May is THE best month. Gardens come fully to life and fresh growth is so uplifting. I did notice a few plants that did not do well through the winter — if they don’t look good now, they are done. Set them free! I am learning to be merciless in some cases.
The newest rhodos in town were moved to the museum as an exhibit I guess. They came from the office that was MacMillan Bloedel etc., back in the beginning of logging in Juskatla. I am trying to think who likely planted them, hmm. I bet Dale would know. So, these shrubs (trees almost) need some lower limbs removed, and a lot of water — they are just under the hill so that should take care of itself.
They also need de-budding of some centre buds to encourage branching out, and a LOT of peat moss mulch for the feeler roots to move into. These are definitely retired rhodos. One has blossoms on it, the rest not so much. I am delighted to see them in the museum grounds in any case, and am looking forward to them returning, hopefully, to their former glory. They were always lovely.
If anyone has been out to the rhododendrons at the old Evans farm recently, I would be curious to know how those two huge plants are doing. One is white and blooms at a considerably different time from the mauve one. They are the ‘parent’ plants to many offspring all over these islands. My friend Fran said she was there a couple of years ago, but it could be longer — time goes by so fast for me.
Lioudmilla’s Gardens has a nice selection of azalea and rhodo plants for our buying pleasure. The yellow, smaller bush ones that turn orange were just blooming last week, and are very showy if you are looking for a colourful, easy-to-grow shrub. They just need peat moss and moisture. Doug’s hanging baskets were ready for Mother’s Day. There was still a nice selection of bedding plants when I was there last week… less when I left.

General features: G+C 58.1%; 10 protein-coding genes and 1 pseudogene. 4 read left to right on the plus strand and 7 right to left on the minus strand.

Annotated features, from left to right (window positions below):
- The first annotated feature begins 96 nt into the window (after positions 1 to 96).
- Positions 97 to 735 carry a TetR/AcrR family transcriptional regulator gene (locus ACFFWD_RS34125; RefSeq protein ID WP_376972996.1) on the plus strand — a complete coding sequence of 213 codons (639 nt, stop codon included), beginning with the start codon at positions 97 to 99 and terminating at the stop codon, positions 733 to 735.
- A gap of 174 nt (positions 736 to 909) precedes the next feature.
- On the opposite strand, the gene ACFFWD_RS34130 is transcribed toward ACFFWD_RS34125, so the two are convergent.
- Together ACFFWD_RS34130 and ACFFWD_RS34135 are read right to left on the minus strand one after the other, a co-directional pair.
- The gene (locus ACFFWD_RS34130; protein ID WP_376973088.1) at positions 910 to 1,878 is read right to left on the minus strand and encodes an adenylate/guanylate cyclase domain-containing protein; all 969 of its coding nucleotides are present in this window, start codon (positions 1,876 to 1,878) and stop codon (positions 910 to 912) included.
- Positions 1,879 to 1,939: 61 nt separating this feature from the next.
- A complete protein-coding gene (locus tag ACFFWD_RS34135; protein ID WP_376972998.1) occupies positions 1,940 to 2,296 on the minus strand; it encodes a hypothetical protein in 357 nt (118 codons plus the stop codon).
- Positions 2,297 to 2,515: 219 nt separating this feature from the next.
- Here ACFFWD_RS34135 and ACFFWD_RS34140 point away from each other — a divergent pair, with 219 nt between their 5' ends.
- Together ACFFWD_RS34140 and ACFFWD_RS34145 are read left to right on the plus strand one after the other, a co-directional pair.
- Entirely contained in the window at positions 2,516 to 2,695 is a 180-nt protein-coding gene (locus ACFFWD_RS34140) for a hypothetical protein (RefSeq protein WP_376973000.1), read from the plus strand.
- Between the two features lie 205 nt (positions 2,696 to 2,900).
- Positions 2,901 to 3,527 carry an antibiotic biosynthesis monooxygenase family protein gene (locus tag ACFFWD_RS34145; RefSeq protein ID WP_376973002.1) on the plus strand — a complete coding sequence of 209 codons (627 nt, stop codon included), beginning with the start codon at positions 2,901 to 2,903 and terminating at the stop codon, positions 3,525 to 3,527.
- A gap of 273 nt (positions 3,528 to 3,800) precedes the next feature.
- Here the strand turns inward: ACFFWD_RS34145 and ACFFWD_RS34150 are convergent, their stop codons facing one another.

I have not made it into the mossy woods to look for those precious Calypso Orchids yet this year. They must be blooming by now, because the morel mushrooms are out and abundant.
While waiting last week in the Lab Line-up (“What are you in for?”), a friend told me that the Salmon Berry were beginning to fruit at this time last year.
Everything is a bit behind times. By the time you read this, it will be all better!
Peas should be in by now, and I am seriously thinking that beans can go in anytime, but do not plant the whole packet the first planting. Wait about 10 days and plant the other half… you will be glad you did. It extends the season, and gives us a buffer in case the first ones don’t grow well because of cold nights. It was 8 F in the morning yesterday, so who knows what the ‘low’ was overnight. The wind is still cold.
Pinterest showed me that if you cut a clear pop bottle in half and make a hole in the bottom half, you have two small cloches to cover your emerging bean sprouts. Put some slug bait in the container in case some slightly brighter slug makes in there. Sounds like a great plan!
I firmly believe it is better to wait and pop those seeds in so they hit the soil and burst forth eagerly to mature and fruit. When a plant suffers setbacks because of insects, cold, or creatures (deer, slugs. or sow bugs) its season does not progress as well as it could.
Enjoy the month… I am so thankful for people who were available to turn over my soil for me this year!